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October 10, 2021

Sam Holbrook

Charlie Reliford

Boston, Massachusetts, USA

Fenway Park

Postgame 3 Press Conference

Q. Sam, looking at that rule, there's no discretion in terms of moving the runners?

SAM HOLBROOK: Correct. It's in the rule book. It's a ground-rule double. There's no discretion that the umpires have. First of all, thank you all. I really appreciate you letting us come in here and explain the rule. A lot of times that doesn't happen and things get messed up, but I really appreciate it.

If you don't mind, what I'd like to do, this is our umpire manual, and what I'd like to do it just quote from the manual. It's item 20 in the manual, which is, balls deflected out of play, which is in reference to official baseball Rule 5.06(b)(4)(H). It says, if a fair ball not in flight is deflected by a fielder and goes out of play, the award is two bases from the time of the pitch.

So in this play right here, the ball was no longer in flight because it hit the front part of the wall. So you cannot catch the ball off the wall. The wall is basically an extension of the playing field, the front part of the wall is. So once that ball hit the wall, it was no longer in flight. Now the ball bounces off the wall and is deflected out of play off of a fielder, that's just a ground-rule double.

There's no, he would have done this, would have done that, it's just flat out in the rule book, it's a ground-rule double.

Q. Sam, if you could explain the role of the replay there, where you went to look at it. Was that a crew chief request? Was that something that Tampa asked for? What were you looking to see there?

SAM HOLBROOK: Tampa asked. He actually had to challenge that play right there. We got together as a crew and discussed it, and that's what everybody on the crew said that they saw, that it was a ball off the wall deflected, out of play, two bases right there.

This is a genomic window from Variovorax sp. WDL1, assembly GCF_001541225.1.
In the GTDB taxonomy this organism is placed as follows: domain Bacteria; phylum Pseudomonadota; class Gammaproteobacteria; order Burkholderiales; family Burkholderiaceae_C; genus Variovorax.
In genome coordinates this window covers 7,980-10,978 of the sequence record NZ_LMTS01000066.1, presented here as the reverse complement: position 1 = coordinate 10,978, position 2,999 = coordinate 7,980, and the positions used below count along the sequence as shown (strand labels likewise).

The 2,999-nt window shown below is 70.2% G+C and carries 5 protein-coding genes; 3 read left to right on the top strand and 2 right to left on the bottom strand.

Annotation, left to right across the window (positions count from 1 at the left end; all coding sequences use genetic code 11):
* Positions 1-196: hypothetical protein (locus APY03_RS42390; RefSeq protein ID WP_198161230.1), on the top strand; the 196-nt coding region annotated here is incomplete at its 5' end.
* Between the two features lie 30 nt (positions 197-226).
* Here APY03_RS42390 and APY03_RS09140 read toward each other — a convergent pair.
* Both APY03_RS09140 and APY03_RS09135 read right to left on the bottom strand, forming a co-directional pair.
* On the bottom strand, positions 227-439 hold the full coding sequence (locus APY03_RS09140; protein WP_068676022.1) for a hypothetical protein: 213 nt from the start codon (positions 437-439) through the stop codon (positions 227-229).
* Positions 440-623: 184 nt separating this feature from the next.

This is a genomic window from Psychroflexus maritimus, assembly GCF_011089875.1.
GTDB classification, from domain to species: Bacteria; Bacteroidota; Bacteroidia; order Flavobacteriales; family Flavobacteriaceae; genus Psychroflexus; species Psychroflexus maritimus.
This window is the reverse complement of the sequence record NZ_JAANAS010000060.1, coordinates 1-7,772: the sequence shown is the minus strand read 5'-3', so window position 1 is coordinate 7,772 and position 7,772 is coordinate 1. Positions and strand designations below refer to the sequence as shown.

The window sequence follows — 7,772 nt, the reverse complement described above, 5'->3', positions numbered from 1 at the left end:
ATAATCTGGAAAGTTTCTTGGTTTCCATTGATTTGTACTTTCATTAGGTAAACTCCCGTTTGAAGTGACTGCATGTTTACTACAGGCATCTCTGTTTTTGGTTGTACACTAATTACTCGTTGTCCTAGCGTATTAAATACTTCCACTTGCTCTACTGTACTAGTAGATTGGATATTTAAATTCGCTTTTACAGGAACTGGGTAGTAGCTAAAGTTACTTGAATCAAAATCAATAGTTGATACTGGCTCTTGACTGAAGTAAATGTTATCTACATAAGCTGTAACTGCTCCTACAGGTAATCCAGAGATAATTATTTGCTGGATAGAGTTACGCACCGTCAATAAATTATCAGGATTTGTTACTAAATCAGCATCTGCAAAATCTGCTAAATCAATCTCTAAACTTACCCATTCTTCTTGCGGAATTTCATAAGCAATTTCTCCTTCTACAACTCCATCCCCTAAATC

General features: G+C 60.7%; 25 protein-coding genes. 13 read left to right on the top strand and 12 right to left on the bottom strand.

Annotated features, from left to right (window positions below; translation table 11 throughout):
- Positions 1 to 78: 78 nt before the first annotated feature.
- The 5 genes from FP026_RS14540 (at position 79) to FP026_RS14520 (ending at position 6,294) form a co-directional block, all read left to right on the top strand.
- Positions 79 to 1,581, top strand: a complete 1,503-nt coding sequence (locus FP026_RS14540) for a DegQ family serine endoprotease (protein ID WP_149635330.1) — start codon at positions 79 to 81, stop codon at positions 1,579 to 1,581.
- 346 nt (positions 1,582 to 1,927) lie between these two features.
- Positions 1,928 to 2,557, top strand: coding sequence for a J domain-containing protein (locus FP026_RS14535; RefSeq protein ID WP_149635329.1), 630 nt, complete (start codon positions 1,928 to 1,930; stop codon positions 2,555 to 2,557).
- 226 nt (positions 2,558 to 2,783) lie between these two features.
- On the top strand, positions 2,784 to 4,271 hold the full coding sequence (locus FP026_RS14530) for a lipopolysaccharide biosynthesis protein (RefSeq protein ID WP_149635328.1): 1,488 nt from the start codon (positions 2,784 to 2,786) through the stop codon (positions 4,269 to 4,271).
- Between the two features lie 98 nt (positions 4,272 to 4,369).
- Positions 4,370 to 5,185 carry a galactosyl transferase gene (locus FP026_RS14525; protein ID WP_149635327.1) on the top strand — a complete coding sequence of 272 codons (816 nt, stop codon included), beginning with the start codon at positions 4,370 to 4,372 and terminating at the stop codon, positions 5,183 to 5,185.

So when I went over to talk to Kevin, he said, well, is there anything that I can do? I said, well, if you want us to take a look at it, we'd be glad to take a look at it. Obviously, it's a high-priority game, high-priority situation, and we want to make sure that we get everything right. So that's what we went to replay just to make sure that, one, nothing was done intentional by the fielder. If that were the case, that's a different aspect of that rule. If it was intentionally kicked out, then it would have been from the time that the deflection, the intentional deflection happened, two bases from that time.

So we went and looked at it, and they confirmed that it was just a ball off the wall, hit the fielder, and deflected out of play. Very simple. From an umpire's standpoint, very simple textbook in the rule.

Q. You said it right there. Do you believe that maybe it needs some revision or some clarification or this is how it is and it's very, very clear?

SAM HOLBROOK: I like it. It's cut and dried from an umpire's standpoint. It's been that way ever since I came in the game. I don't see any need to change it.

Q. Just curious, Sam and Charlie, you guys both umpired at this level a long time. Have either one of you seen that specific play before or just can you give an idea of how rare what we saw tonight was?

SAM HOLBROOK: You see balls deflected out of play quite often, but usually it's a fielder coming over to try to field the ball, and then it kicks off their foot or something like that and goes out of play.

I can't remember right offhand seeing one come off the wall and then get deflected out of play. Nothing that I can recall.

CHARLIE RELIFORD: I've seen it a couple times. I think it was one of the first years in the new stadium with the Mets. It was deflected off the third baseman. When he went down to pick it up, he kicked it behind the tarp. So it's not super rare. It's not super common either.

In Tampa a couple years ago, we had a throw that was subsequently kicked into the dugout. Yes, I've seen it. Yes, I was familiar. But I get it that it doesn't happen very often.

FastScripts Transcript by ASAP Sports

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